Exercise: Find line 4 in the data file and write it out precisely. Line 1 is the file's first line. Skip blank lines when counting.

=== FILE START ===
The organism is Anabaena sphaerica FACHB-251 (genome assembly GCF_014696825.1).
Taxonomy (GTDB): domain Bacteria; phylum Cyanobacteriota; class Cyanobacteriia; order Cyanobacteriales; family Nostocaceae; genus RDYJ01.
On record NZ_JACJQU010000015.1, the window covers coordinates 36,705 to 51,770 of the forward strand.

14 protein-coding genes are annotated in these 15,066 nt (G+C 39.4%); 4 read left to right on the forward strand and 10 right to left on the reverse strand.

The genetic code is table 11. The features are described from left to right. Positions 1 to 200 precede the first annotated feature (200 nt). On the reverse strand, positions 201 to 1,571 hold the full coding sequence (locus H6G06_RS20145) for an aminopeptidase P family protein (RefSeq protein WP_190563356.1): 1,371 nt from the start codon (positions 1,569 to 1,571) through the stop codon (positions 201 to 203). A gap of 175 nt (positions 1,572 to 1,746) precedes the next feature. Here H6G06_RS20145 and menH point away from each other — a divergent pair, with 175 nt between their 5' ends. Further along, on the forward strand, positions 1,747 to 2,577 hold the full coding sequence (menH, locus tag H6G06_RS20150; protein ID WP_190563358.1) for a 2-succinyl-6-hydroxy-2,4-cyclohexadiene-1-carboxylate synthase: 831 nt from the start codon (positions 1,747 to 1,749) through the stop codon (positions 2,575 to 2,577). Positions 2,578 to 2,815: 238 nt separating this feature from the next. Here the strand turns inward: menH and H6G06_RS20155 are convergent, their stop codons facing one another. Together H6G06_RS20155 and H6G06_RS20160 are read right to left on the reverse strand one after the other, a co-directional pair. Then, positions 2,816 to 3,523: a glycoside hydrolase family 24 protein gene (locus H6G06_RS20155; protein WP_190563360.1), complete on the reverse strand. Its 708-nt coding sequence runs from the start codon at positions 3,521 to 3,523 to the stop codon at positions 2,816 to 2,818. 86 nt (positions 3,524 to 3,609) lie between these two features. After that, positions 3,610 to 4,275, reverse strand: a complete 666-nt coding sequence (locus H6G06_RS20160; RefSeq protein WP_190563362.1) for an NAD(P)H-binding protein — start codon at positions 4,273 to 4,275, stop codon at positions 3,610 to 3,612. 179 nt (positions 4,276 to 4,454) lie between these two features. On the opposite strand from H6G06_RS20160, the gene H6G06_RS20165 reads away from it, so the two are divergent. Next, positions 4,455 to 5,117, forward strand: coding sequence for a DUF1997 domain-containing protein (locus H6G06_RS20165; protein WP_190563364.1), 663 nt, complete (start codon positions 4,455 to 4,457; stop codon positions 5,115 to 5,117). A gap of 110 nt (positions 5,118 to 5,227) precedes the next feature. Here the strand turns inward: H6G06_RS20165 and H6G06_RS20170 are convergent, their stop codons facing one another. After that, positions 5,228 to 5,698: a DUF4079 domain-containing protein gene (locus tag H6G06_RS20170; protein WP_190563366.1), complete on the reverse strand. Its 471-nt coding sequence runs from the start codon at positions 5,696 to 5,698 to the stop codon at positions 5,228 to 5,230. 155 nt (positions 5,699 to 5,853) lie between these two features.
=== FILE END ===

14 protein-coding genes are annotated in these 15,066 nt (G+C 39.4%); 4 read left to right on the forward strand and 10 right to left on the reverse strand.